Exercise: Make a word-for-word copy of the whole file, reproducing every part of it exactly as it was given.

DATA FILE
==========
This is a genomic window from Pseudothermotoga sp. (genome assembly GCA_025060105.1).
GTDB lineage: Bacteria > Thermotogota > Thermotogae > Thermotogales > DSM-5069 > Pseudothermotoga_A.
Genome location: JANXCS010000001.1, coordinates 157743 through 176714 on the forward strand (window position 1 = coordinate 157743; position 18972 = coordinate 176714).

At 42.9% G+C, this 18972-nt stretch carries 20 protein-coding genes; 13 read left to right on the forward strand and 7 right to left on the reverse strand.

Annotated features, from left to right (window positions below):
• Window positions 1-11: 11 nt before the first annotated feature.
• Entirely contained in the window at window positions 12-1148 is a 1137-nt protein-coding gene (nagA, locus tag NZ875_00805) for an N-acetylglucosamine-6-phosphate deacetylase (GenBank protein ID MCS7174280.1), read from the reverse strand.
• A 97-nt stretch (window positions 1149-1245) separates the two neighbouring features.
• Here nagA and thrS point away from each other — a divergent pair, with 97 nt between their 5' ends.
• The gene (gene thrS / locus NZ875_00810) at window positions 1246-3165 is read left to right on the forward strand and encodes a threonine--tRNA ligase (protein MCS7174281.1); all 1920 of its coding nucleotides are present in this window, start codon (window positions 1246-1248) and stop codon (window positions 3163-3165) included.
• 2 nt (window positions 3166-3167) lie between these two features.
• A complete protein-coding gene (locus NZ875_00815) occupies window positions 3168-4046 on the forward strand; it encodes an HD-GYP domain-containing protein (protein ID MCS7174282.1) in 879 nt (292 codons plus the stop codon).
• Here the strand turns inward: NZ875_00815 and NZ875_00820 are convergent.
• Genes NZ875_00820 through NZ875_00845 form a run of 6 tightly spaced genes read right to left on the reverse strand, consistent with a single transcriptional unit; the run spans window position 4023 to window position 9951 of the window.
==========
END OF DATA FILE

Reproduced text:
This is a genomic window from Pseudothermotoga sp. (genome assembly GCA_025060105.1).
GTDB lineage: Bacteria > Thermotogota > Thermotogae > Thermotogales > DSM-5069 > Pseudothermotoga_A.
Genome location: JANXCS010000001.1, coordinates 157743 through 176714 on the forward strand (window position 1 = coordinate 157743; position 18972 = coordinate 176714).

At 42.9% G+C, this 18972-nt stretch carries 20 protein-coding genes; 13 read left to right on the forward strand and 7 right to left on the reverse strand.

Annotated features, from left to right (window positions below):
• Window positions 1-11: 11 nt before the first annotated feature.
• Entirely contained in the window at window positions 12-1148 is a 1137-nt protein-coding gene (nagA, locus tag NZ875_00805) for an N-acetylglucosamine-6-phosphate deacetylase (GenBank protein ID MCS7174280.1), read from the reverse strand.
• A 97-nt stretch (window positions 1149-1245) separates the two neighbouring features.
• Here nagA and thrS point away from each other — a divergent pair, with 97 nt between their 5' ends.
• The gene (gene thrS / locus NZ875_00810) at window positions 1246-3165 is read left to right on the forward strand and encodes a threonine--tRNA ligase (protein MCS7174281.1); all 1920 of its coding nucleotides are present in this window, start codon (window positions 1246-1248) and stop codon (window positions 3163-3165) included.
• 2 nt (window positions 3166-3167) lie between these two features.
• A complete protein-coding gene (locus NZ875_00815) occupies window positions 3168-4046 on the forward strand; it encodes an HD-GYP domain-containing protein (protein ID MCS7174282.1) in 879 nt (292 codons plus the stop codon).
• Here the strand turns inward: NZ875_00815 and NZ875_00820 are convergent.
• Genes NZ875_00820 through NZ875_00845 form a run of 6 tightly spaced genes read right to left on the reverse strand, consistent with a single transcriptional unit; the run spans window position 4023 to window position 9951 of the window.